Tools to visualise prototypes.

Whenever possible before building out a spec, I would recommend you sketch or model an application idea or prototype visually. For me design is quite visual and only once its on paper or on-screen does it come alive.

UX/UI designers specialise in these types of activities, employing a contractor or agency to prototype your experience is a worth while exercise as they will bring insight and outsight to your ideas which may differentiate your product from someone else’s or simply give a more optimal flow.

Design tools, such as sketch provide a rapid environment for building prototypes along side the more traditional illustrator/photoshop route.

Reworking these designs is essential, rarely is the first design likely to be 100% correct.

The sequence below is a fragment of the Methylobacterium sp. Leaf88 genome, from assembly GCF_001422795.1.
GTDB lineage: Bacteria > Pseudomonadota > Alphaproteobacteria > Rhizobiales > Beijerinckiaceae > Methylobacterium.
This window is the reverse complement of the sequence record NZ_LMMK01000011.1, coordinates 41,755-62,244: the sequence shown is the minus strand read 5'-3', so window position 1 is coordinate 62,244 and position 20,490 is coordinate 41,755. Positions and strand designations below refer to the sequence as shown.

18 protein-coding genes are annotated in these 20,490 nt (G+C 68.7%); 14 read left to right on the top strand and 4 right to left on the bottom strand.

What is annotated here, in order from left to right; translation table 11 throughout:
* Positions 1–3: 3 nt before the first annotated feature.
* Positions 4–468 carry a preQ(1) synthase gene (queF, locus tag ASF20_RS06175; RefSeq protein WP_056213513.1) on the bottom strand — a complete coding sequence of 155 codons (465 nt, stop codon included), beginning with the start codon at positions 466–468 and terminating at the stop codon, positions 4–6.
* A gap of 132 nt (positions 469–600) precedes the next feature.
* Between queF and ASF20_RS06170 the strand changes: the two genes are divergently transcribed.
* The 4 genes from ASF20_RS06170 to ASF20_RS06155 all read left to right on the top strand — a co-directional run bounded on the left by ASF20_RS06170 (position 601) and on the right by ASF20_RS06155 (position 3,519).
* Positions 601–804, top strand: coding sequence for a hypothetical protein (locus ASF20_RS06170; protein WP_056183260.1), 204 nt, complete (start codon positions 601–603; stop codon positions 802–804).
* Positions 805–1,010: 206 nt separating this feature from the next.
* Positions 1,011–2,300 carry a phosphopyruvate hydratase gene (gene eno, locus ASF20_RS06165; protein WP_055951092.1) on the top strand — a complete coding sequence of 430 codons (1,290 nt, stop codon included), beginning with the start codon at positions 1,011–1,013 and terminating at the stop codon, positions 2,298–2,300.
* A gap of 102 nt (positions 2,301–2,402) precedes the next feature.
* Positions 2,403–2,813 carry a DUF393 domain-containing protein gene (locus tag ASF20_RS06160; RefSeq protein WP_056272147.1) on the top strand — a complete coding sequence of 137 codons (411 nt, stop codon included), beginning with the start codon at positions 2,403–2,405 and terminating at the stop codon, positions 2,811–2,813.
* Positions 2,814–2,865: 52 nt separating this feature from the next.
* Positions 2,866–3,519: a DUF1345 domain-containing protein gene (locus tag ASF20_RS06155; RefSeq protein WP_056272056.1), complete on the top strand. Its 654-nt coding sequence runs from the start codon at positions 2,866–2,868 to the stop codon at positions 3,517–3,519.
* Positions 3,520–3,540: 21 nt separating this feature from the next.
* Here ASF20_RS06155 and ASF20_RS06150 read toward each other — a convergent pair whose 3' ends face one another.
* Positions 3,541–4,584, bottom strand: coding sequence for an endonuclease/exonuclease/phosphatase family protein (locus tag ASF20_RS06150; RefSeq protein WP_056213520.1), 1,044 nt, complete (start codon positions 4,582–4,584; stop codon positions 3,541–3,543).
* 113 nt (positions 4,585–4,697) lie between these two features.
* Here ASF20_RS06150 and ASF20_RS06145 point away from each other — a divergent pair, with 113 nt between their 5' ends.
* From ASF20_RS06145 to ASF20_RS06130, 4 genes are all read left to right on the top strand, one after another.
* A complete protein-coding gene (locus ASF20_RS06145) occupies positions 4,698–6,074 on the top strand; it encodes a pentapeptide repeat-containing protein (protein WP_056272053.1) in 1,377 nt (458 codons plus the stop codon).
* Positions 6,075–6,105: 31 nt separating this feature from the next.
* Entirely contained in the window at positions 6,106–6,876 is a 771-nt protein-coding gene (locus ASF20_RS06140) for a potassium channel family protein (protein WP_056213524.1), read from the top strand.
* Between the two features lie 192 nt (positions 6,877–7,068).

Warning: before you start you should be aware of any constraints such as specific inputs and outputs if your project relies on XML/API feeds, but its not a bad thing to challenge the norm and question why. Caching and workarounds can be possible!

Once you have a series of prototypes/sketches, thats great, but often these will not interact with each other. They look and feel great but initial sketches can often be incomplete omitting sections or sub-journeys. These omission can often be the cause of delays in time and budget deviation.

So how can we overcome this?

You can extend your static designs with Motion Tools. These introduce animation, and interaction between prototypes/sketches (pages). Once complete this will allow you to then review the whole experience, identifying any UX and/or behavioural issues with either your own team or a sample group.

Applications such as Invision, Principle, and Flinto, provide “Flow” (or Motion to your Design)